So to be clear, I OBJECT STRONGLY (I can’t live with) BOTH Option A and Option B, and am in strong support of Option C in this poll.
Rob van Eijk
Brooks Dobbs Though I have only a singular objection to this definition, the objection is no less strong as to option A. The breadth of this definition, seemingly reliant on limitations in a companion document, illustrates the problem with locating a tracking definition in the TPE and highlights the potential for user choice to be based on misunderstanding. Its non-normative language further clouds the meaning by saying "the extent to which tracking data may be retained in the presence of this signal is defined in the companion specification". This appears to be saying tracking is X unless somewhere else we say it isn't, but we don't have that somewhere else done yet. While this may factually correct, one wonders how it is helpful with respect to a users expression of choice. Additionally suggesting that only an exception to *retention* would be defined in a companion document is misleading.
Amy Colando
Mike O'Neill I support Option B.

Alan Chapell I object to Option B

Creating a definition of tracking is NOT necessary to complete the technical specification document.
David Wainberg I strongly object to the inclusion of any definition of tracking in the TPE. It is unnecessary to defining the technical mechanism for transmitting a user's DNT preference. It's inclusion outside of a broader document that fully defines and describes the meaning of a DNT signal will be highly detrimental to the specification, because it would create considerable ambiguity and therefore risk for potential implementers.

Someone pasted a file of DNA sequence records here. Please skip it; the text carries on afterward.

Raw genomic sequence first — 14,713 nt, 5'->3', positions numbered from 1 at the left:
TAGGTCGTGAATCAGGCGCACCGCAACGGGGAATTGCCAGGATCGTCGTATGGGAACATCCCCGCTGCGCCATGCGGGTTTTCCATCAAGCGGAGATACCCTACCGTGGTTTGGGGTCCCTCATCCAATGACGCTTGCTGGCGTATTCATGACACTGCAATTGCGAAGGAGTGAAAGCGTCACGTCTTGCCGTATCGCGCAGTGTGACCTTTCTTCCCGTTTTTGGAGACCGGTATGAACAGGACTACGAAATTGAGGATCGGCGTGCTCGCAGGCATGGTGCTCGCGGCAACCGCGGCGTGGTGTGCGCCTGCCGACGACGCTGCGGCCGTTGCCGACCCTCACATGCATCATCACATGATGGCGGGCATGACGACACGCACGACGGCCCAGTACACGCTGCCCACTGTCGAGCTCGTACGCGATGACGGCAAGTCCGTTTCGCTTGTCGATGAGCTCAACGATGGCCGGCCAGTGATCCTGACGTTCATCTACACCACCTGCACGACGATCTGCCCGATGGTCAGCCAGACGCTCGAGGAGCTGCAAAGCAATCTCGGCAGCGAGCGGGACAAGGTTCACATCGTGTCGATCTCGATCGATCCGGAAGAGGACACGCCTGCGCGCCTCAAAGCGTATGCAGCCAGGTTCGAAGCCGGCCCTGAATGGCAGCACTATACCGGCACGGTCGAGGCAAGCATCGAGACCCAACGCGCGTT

David Singer No objection, but a minor comment: since this text was submitted, the TPE and compliance are to be further teased apart, and the non-normative text may need editing. "Note that the extent to which tracking data may nonetheless be retained in the presence of this signal under some circumstances is defined elsewhere." for example.

We also note that the formal definition of 'network transaction' is needed (an HTTP request and its matching response(s)), and that was noted when this definition was supplied but is not present in this CfO.
John Simpson I could probably live with this definition, but as explained below see absolutely no reason to define tracking in either the TPE or a Compliance document. I think the Working Group would be best served if we avoided trying to define Tracking. We've tried for 3 years to do so, it is unnecessary and a waste of time.
Roy Fielding I object to this definition because it includes any retention of personal data, including that by first party sites.

When a user says "do not track", they clearly do not intend that their bank forget who they are, that their social network account stop working, that their Flickr pictures be deleted, or that they be prevented from logging in.

The privacy concern we are addressing in *this* protocol is the personal data that might be learned by observing a user across multiple contexts (i.e., the ability to learn something new about, or build a profile on, the user by observing their activity at multiple contexts).

I am not being tracked if I am never seen in more than one location. I am being remembered, sure, but there is a good reason why we have a separate word for being tracked. Being tracked has significant negative implications because it is more significant to a user than simply being remembered.